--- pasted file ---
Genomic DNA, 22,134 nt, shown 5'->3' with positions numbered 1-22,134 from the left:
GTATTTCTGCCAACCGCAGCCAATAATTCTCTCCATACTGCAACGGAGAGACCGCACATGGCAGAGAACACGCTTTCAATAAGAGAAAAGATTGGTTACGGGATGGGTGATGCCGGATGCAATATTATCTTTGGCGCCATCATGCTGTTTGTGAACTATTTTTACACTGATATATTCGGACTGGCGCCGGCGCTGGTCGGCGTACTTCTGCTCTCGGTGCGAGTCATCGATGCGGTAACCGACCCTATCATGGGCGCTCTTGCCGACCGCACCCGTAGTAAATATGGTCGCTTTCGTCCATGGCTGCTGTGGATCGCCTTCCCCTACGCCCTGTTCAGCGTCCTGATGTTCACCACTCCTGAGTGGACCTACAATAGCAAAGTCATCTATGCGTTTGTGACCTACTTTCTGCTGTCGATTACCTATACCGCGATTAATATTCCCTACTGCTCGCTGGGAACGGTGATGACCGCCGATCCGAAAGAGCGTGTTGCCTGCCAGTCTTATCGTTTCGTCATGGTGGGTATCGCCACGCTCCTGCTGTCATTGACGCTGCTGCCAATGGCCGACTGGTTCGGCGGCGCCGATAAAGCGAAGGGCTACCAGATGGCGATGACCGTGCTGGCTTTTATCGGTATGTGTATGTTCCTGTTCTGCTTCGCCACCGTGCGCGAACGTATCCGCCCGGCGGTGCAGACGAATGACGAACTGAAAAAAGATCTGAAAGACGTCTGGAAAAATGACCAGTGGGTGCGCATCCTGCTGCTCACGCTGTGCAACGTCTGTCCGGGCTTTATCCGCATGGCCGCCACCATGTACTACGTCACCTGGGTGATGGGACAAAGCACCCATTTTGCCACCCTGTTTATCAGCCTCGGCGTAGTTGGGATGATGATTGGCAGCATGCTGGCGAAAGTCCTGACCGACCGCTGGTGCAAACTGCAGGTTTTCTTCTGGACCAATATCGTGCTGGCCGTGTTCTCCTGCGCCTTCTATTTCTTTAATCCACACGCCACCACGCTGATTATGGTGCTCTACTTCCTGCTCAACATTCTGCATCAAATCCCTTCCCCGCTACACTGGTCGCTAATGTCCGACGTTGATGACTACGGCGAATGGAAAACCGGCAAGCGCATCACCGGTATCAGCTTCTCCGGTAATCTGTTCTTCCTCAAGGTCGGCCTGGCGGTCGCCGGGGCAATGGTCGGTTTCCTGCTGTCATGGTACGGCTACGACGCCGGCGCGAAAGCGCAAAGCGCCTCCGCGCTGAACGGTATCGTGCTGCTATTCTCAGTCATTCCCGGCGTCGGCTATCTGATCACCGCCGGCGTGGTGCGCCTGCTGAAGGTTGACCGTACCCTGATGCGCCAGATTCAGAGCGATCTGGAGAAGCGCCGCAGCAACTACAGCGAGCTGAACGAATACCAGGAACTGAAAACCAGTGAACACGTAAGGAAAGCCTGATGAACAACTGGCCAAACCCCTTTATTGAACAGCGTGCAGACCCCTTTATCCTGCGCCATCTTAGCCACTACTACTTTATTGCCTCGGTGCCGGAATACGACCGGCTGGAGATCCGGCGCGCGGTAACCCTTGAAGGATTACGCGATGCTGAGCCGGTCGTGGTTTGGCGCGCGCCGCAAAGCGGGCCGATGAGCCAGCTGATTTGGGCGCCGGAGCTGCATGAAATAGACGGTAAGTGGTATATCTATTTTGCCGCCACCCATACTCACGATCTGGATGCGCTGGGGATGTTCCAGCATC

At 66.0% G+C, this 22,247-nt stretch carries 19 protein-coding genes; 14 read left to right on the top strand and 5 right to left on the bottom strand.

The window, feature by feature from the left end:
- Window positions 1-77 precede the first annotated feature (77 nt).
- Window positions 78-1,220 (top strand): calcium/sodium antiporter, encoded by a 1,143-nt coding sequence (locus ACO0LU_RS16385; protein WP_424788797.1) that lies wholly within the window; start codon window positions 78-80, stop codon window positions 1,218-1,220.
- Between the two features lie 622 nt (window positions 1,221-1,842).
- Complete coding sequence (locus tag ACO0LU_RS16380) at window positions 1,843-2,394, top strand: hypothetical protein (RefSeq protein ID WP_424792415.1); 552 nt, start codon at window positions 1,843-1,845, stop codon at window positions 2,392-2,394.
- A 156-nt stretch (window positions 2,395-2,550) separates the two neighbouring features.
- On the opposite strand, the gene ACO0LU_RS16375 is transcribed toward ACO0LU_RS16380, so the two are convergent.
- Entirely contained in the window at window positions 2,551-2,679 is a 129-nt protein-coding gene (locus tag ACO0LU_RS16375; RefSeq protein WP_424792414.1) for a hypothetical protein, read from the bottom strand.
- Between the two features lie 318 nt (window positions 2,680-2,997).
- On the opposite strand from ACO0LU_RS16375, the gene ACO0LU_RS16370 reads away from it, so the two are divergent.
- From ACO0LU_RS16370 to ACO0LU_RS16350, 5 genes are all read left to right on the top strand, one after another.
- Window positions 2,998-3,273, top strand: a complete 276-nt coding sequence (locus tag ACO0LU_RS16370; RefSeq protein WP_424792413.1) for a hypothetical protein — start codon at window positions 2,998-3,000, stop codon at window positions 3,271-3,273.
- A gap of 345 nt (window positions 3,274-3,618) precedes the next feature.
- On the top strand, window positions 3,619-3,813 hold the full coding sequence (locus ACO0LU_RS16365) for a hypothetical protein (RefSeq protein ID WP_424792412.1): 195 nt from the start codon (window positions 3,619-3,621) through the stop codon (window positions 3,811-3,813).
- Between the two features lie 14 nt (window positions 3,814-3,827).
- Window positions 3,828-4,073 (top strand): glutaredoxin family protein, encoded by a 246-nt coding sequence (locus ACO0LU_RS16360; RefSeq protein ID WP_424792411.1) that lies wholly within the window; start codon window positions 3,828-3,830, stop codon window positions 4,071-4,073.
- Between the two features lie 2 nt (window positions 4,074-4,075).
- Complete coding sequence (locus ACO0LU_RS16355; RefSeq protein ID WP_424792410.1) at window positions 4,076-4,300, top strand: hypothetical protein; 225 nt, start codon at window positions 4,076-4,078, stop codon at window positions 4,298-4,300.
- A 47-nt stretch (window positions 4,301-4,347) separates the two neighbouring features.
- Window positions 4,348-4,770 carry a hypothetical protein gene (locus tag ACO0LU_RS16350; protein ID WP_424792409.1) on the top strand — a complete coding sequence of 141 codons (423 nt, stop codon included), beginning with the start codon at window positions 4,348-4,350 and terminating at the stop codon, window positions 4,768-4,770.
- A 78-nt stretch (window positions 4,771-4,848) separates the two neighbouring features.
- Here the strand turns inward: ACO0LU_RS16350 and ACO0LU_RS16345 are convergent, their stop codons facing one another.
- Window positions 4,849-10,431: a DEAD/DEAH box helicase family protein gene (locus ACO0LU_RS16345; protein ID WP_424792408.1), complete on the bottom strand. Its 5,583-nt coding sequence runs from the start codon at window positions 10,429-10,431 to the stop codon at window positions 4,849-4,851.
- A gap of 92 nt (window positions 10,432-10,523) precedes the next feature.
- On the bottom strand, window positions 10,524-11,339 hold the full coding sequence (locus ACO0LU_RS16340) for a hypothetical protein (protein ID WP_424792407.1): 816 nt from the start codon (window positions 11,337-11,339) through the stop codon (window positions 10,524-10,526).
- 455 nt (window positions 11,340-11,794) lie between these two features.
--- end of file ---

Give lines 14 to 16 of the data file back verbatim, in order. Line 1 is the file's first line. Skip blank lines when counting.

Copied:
- From ACO0LU_RS16370 to ACO0LU_RS16350, 5 genes are all read left to right on the top strand, one after another.
- Window positions 2,998-3,273, top strand: a complete 276-nt coding sequence (locus tag ACO0LU_RS16370; RefSeq protein WP_424792413.1) for a hypothetical protein — start codon at window positions 2,998-3,000, stop codon at window positions 3,271-3,273.
- A gap of 345 nt (window positions 3,274-3,618) precedes the next feature.